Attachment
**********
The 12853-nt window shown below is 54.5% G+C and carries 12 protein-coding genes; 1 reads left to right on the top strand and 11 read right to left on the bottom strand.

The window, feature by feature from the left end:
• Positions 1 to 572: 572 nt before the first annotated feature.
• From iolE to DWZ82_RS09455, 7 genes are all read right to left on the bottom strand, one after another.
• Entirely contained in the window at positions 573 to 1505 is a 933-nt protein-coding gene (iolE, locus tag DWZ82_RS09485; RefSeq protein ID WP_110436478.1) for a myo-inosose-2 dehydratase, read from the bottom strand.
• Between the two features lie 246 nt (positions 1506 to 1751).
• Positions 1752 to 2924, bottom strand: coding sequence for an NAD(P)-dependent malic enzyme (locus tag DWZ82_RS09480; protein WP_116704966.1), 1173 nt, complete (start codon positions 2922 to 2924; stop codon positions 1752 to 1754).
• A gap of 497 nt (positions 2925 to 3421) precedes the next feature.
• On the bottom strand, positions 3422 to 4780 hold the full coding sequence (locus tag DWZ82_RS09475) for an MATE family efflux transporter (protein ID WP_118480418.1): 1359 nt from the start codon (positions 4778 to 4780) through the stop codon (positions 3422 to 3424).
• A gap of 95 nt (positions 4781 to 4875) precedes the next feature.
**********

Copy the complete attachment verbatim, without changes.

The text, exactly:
The 12853-nt window shown below is 54.5% G+C and carries 12 protein-coding genes; 1 reads left to right on the top strand and 11 read right to left on the bottom strand.

The window, feature by feature from the left end:
• Positions 1 to 572: 572 nt before the first annotated feature.
• From iolE to DWZ82_RS09455, 7 genes are all read right to left on the bottom strand, one after another.
• Entirely contained in the window at positions 573 to 1505 is a 933-nt protein-coding gene (iolE, locus tag DWZ82_RS09485; RefSeq protein ID WP_110436478.1) for a myo-inosose-2 dehydratase, read from the bottom strand.
• Between the two features lie 246 nt (positions 1506 to 1751).
• Positions 1752 to 2924, bottom strand: coding sequence for an NAD(P)-dependent malic enzyme (locus tag DWZ82_RS09480; protein WP_116704966.1), 1173 nt, complete (start codon positions 2922 to 2924; stop codon positions 1752 to 1754).
• A gap of 497 nt (positions 2925 to 3421) precedes the next feature.
• On the bottom strand, positions 3422 to 4780 hold the full coding sequence (locus tag DWZ82_RS09475) for an MATE family efflux transporter (protein ID WP_118480418.1): 1359 nt from the start codon (positions 4778 to 4780) through the stop codon (positions 3422 to 3424).
• A gap of 95 nt (positions 4781 to 4875) precedes the next feature.